Archive for the ‘Other Districts’ Category

SaveNASchools has offered the district several suggestions with respect to closing the budget gap.  One of them is outsourcing transportation.  This option would result in two types of savings (1) a one-time windfall from the sale of the bus fleet and, (2) annual savings from cost efficiencies.  Other districts have seen significant benefits from these arrangements.

“Penn Hills’ director of business affairs Richard Liberto said the move would save the district $3.3 million the first year and from $1.4 million to $1.7 million yearly thereafter for the remainder of the five-year contract. The first-year savings figure includes the sale of the district’s bus fleet to First Student.”

To read more, click here.

We’ve also attached a report that explains how outsourcing works and addresses the most common concerns.  Here is an excerpt from the report:

“Our research has found consistent evidence that outsourcing contracts between public school districts and for-profit service providers can be mutually beneficial, producing cost savings (and sometimes new revenues), profits for the contractor, improved services for the school district, and more resources directed into the learning environment.

Education spending in the US is now nearing $600 billion per year, of which at least 34.5%–that’s more than $200 billion—is for non-instructional services. Through outsourcing, school districts seek to reduce the costs in time, personnel, and dollars for services that are necessary but not core to the educational mission, thereby moving greater resources into the classroom.  At the same time, they seek improved quality in these services, which according to the best studies, they receive.”

To read more, click here.


To see the video, click the link below.

A school district closes one elementary school– and experiences over-crowding in the remaining elementary schools.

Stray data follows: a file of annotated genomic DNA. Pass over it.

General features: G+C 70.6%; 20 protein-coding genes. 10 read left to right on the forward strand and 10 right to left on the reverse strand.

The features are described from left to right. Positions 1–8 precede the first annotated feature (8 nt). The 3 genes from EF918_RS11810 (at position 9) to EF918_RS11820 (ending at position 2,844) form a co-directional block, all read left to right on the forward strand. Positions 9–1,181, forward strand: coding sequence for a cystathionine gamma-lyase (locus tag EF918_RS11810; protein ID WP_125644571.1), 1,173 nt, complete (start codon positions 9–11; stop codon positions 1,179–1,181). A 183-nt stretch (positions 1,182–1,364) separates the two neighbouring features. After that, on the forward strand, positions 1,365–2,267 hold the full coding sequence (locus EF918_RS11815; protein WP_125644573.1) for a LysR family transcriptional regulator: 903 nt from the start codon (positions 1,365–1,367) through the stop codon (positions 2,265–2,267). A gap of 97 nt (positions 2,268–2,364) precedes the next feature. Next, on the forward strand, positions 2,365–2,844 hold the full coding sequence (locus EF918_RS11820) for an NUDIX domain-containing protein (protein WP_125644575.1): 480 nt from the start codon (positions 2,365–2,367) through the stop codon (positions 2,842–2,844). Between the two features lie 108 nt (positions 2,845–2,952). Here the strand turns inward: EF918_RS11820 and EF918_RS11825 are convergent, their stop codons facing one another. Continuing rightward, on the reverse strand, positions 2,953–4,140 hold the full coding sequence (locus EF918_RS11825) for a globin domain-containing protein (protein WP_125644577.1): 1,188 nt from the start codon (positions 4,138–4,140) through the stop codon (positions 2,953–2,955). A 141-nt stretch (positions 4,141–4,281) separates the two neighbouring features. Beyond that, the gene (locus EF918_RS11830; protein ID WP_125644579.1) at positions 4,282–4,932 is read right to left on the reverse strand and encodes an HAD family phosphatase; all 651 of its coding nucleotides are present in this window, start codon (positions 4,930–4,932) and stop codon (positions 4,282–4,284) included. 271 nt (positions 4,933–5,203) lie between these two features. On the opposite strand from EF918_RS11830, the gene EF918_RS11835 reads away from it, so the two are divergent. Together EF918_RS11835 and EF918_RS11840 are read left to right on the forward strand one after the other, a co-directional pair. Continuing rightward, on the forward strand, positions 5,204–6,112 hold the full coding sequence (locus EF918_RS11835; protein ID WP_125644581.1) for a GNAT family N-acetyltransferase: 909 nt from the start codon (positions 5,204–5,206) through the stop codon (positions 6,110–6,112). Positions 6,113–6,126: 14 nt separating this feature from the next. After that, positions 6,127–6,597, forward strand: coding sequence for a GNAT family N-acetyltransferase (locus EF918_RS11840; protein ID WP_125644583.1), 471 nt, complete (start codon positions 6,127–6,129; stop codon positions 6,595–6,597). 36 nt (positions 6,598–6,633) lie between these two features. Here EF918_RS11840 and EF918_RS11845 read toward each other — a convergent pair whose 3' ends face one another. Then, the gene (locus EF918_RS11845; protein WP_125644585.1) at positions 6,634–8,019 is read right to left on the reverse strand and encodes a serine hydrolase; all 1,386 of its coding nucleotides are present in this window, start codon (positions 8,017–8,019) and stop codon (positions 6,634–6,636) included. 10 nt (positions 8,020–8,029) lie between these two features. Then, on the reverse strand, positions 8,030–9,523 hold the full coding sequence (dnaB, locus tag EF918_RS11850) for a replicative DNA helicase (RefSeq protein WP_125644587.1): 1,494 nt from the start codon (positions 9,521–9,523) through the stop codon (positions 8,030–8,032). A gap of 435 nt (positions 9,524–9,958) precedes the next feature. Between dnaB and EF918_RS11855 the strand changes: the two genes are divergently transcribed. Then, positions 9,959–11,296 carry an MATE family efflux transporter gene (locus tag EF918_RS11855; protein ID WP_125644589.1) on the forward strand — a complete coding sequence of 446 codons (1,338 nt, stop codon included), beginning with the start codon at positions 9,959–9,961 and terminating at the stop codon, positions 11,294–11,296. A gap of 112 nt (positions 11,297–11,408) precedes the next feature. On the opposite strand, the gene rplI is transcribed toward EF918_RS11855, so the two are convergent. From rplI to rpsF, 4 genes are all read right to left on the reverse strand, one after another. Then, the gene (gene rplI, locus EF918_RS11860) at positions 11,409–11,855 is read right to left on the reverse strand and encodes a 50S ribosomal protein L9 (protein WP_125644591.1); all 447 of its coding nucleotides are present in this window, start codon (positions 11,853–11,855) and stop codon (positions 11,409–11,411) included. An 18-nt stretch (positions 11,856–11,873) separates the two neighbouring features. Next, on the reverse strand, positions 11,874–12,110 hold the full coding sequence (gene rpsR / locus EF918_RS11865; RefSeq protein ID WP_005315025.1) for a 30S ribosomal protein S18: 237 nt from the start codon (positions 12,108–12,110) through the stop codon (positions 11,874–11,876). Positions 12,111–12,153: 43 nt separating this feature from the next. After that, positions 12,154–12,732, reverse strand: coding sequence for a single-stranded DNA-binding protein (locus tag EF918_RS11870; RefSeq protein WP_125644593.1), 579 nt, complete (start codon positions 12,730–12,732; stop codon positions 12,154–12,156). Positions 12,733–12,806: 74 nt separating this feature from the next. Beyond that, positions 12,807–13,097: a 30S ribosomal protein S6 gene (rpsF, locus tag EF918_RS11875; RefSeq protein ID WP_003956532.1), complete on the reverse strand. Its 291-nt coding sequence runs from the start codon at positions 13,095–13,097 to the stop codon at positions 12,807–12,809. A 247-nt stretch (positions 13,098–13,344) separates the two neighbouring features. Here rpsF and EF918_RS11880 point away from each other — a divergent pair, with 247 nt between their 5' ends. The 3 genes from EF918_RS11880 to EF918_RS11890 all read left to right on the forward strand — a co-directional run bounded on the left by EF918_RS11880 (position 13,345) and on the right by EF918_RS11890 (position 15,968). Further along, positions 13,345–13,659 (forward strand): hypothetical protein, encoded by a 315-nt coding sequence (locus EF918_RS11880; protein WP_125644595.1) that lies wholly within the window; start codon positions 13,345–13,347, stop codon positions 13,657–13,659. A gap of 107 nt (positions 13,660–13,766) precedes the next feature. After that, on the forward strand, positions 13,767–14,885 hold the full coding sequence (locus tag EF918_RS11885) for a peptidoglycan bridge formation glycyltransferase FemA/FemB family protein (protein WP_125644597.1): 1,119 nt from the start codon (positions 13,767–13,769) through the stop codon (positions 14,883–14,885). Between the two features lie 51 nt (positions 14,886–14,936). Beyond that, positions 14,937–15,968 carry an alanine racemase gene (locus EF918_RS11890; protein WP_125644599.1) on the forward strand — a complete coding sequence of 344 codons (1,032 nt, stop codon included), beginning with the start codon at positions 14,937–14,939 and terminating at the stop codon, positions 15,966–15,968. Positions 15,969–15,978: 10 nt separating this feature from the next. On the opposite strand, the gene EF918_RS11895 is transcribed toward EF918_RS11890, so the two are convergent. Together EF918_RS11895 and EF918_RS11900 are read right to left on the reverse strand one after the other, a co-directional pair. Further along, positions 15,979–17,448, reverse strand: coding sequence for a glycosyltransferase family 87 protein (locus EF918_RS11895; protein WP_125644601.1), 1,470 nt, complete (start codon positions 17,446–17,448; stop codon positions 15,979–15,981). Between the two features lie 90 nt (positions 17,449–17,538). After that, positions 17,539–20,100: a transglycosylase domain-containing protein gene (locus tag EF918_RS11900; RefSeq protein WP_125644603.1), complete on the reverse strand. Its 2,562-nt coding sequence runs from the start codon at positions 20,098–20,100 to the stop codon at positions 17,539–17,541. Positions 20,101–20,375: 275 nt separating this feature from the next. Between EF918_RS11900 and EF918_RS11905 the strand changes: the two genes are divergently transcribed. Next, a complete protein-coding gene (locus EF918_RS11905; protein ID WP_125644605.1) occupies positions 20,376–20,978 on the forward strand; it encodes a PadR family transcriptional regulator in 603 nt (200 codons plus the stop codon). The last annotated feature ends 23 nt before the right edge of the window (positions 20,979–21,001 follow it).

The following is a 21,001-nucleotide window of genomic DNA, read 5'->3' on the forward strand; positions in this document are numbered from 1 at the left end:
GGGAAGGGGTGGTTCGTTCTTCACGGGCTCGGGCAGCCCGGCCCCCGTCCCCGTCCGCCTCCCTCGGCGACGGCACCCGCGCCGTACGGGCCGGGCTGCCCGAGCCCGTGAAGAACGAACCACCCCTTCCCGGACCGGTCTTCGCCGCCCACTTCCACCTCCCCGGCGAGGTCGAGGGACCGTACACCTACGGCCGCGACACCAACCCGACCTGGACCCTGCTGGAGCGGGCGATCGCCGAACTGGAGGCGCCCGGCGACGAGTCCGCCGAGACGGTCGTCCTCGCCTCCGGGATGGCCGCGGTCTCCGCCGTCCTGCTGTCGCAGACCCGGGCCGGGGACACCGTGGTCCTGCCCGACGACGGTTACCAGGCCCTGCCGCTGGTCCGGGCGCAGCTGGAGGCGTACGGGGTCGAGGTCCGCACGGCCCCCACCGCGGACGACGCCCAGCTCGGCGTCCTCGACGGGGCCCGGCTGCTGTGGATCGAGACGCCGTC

BROOKFIELD –  A “class-size controversy” at one school district – just months after a school was closed.

Hillside Elementary was closed because of budgets and shrinking attendance.

But now parents are frustrated because of over-crowded classrooms  “We have voiced our concern on that and hoping that  they’d add another teacher,” said parent Jackie Smith.

Jackie Smith’s concerned about her daughter’s fifth grade class.

It’s one of four at Swanson Elementary pushed to it’s maximum size.

“I certainly don’t like that there are 30 kids in the class.”

The school added nearly 60 students in the past two and a half months forcing the district to add “sections”.

Tonawanda Elementary is in similar shape.

“So we’re going to look at whether those are permanent students or if it’s a one year kind of anomaly,” said Keith Brightman, assistant superintendent of finance, budget and human resources at Elmbrook’s School District.

The hike in enrollment comes on the heels of Hillside Elementary’s closure this spring.

District leaders consolidated for budget reasons.

Brightman said the closing of Hillside did not directly impact Swanson and Tonawanda’s class sizes.

Parent’s aren’t so sure.

Brookfield Elementary absorbed students from Hillside.  But redistricting sent some Brookfield students to Swanson.

Jackie Smith understood Hillside’s closing.  But she fears the district failed to address the impact it would have on other classrooms.  “We’re adding 50, 60, 100 kids to your school, but we’re not hiring any more teachers,” she said.

The district budgeted for six “place holder” teaching positions for possible changes in enrollment.  It ended up having to add more but did so at the younger class levels which are priority for smaller class sizes.

In fifth grade classes it will add an assistant after exploring the options, said Brightman.

“Usually those are qualified teachers in those positions in our district so that’s a very viable solution given that they’re just above our max thresholds.”

Not all parents find that an acceptable solution.

They’ll get to voice their concerns at a school board meeting next Tuesday night.